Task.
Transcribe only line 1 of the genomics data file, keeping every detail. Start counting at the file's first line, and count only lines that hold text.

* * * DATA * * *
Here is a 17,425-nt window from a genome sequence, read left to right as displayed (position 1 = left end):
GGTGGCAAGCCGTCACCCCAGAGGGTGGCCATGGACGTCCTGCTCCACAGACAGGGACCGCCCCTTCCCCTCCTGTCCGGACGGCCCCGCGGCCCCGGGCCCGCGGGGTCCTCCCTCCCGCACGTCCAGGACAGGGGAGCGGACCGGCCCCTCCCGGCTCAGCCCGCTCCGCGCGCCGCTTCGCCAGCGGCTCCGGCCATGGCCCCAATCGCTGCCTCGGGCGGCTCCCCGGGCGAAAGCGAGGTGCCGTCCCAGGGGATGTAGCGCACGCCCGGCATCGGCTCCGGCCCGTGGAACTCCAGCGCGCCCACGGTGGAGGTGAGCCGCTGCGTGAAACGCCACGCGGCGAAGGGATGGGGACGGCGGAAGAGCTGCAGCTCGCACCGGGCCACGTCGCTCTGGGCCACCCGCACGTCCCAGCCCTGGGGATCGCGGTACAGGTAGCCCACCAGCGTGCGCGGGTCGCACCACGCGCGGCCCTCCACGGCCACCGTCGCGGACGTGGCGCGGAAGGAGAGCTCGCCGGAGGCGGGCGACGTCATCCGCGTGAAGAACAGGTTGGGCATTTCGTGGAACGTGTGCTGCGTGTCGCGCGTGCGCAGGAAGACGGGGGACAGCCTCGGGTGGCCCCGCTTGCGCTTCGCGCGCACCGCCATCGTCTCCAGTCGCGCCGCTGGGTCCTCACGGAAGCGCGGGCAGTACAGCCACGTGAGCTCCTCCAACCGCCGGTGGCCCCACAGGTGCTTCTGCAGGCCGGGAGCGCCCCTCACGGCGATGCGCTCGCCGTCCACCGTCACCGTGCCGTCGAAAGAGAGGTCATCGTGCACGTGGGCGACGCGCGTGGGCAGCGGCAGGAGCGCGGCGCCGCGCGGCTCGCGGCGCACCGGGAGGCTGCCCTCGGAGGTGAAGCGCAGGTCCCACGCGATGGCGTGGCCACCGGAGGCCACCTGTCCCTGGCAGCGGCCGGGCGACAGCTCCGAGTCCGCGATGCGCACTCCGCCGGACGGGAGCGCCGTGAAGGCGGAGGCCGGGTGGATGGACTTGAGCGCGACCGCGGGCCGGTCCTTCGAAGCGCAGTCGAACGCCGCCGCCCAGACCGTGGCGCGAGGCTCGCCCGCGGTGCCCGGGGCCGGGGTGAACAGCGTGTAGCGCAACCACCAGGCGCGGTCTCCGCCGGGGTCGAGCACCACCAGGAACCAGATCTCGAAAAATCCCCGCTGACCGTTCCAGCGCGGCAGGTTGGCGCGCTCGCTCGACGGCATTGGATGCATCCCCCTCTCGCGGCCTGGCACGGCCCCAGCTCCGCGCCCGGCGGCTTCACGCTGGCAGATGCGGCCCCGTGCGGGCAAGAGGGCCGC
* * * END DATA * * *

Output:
Here is a 17,425-nt window from a genome sequence, read left to right as displayed (position 1 = left end):